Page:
Yes it is indeed snowing and minus 2 here in London… not quite what the doctor ordered and we have some friends visiting for the weekend. We decided to brave the cold and just see what Kew had to offer as the garden has some lovely and warm greenhouses to visit if you manage your walk just right.
So off we went and entering from the bottom gate by Kew Green the first greenhouse was the Princess of Wales Conservatory. It was named after Princess Augusta, founder of Kew, and opened in 1987 by Diana, Princess of Wales. It is the most complex conservatory at Kew, containing ten computer-controlled climatic zones under one roof. It ranges from desert zones to orchids to carnivorous plants to ….and we had to strip off several layers of our complex clothing as we entered!
This is a wonderful set of orchids being planted on poles within the pond area. We couldn’t quite figure out how it worked initially and then – after the little incident where I dropped my walking stick down onto the pond edge from a height – oops – it landed in an area public are not allowed to walk on, and under many plants – and the young man kindly rescued it, we found out how they were fixed on. The plants are grown in moss in wire cages with a hook on them. The hook is then hooked onto the wire mesh surrounding the poles and more moss is packed in between the orchids. They will only last around 4 weeks they said, and then they will need to make a new display! What a lot of work for such a short time, but what a wonderful display…
In the succulent and cacti area I fell for this lovely weeping aloe [I think].
and then there were the bromeliads.
After quite some time wandering the different climate zones, we put all our gear back on and ventured back into the snow. We had a nice lunch and went to the Palm House – which was built between 1844 and 1848, and is now showing its age somewhat – there is a fund for its restoration in progress even now. It contains the oldest known pot plant a cycad,Encephalartos altensteinii (i), which was collected in the early 1770s from Eastern Cape region of South Africa, by Kew’s first plant hunter Francis Masson. Look at http://www.kew.org/video-galleries/video/worlds-oldest-pot-plant-video.htm; we also saw the titan arum – see http://www.kew.org/plants-fungi/Amorphophallus-titanum.htm; this was in its first stage of readiness – the left-most photo on this page. We’ve seen it after a flowering on previous visits, but never actually smelled it – probably just as well from the descriptions!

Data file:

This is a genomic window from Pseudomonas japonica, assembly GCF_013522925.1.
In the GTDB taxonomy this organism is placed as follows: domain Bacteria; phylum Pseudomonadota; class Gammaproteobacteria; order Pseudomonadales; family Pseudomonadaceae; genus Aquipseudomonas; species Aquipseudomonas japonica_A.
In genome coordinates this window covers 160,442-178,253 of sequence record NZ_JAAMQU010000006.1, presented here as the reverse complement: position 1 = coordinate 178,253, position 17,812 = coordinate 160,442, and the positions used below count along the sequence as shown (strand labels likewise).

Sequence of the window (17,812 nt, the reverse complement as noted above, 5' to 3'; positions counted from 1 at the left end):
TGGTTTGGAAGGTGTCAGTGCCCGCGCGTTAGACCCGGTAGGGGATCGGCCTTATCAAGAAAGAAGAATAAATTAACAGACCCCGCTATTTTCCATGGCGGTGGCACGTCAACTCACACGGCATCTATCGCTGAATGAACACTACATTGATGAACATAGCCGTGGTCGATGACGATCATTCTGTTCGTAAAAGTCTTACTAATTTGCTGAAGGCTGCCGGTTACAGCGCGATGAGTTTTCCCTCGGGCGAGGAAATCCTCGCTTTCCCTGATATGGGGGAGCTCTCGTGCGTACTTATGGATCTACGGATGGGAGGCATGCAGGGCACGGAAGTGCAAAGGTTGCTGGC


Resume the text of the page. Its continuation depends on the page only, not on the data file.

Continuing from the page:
This rather pretty flower was poking out from behind the plants on one walkway but we couldn’t see its label.
We also popped our heads into the small greenhouse which keeps all the rock plants and alpines. I couldn’t resist taking some photos of these miniature beauties.
But this of course was our surprise offer of the day! We resisted going on his guided walking tour though, as we thought he might give us a rather limited (bird’s eye) view….
Finally. Just to prove the snow, here are some snowdrops poking their heads up…
Now one of the plants growing in the Palm House was a banana and yes those are bananas at the top of the long stalk, and please take your minds out of the gutter – that is a banana flower at the end! The photo is a little blurred because they were misting the greenhouse at the time.
- hibernating (heybudflowers.wordpress.com)